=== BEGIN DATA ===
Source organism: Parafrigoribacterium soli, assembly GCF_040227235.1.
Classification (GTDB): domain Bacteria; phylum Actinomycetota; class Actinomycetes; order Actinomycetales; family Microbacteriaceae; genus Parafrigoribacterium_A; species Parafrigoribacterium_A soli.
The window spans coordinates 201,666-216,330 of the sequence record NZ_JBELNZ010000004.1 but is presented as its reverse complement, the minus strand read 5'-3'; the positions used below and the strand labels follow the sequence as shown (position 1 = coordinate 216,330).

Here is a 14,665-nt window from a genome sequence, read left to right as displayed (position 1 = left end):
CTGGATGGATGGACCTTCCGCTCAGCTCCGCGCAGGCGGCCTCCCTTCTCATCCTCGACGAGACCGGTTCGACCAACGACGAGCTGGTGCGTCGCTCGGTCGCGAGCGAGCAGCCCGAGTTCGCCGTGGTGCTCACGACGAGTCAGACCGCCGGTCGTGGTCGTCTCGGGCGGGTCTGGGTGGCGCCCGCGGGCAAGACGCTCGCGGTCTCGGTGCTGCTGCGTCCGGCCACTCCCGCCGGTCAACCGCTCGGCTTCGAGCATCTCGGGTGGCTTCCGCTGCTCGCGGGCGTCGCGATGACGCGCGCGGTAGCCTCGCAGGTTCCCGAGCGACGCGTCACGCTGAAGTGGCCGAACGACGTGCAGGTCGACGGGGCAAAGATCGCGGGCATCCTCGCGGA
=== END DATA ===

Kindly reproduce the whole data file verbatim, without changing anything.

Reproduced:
Source organism: Parafrigoribacterium soli, assembly GCF_040227235.1.
Classification (GTDB): domain Bacteria; phylum Actinomycetota; class Actinomycetes; order Actinomycetales; family Microbacteriaceae; genus Parafrigoribacterium_A; species Parafrigoribacterium_A soli.
The window spans coordinates 201,666-216,330 of the sequence record NZ_JBELNZ010000004.1 but is presented as its reverse complement, the minus strand read 5'-3'; the positions used below and the strand labels follow the sequence as shown (position 1 = coordinate 216,330).

Here is a 14,665-nt window from a genome sequence, read left to right as displayed (position 1 = left end):
CTGGATGGATGGACCTTCCGCTCAGCTCCGCGCAGGCGGCCTCCCTTCTCATCCTCGACGAGACCGGTTCGACCAACGACGAGCTGGTGCGTCGCTCGGTCGCGAGCGAGCAGCCCGAGTTCGCCGTGGTGCTCACGACGAGTCAGACCGCCGGTCGTGGTCGTCTCGGGCGGGTCTGGGTGGCGCCCGCGGGCAAGACGCTCGCGGTCTCGGTGCTGCTGCGTCCGGCCACTCCCGCCGGTCAACCGCTCGGCTTCGAGCATCTCGGGTGGCTTCCGCTGCTCGCGGGCGTCGCGATGACGCGCGCGGTAGCCTCGCAGGTTCCCGAGCGACGCGTCACGCTGAAGTGGCCGAACGACGTGCAGGTCGACGGGGCAAAGATCGCGGGCATCCTCGCGGA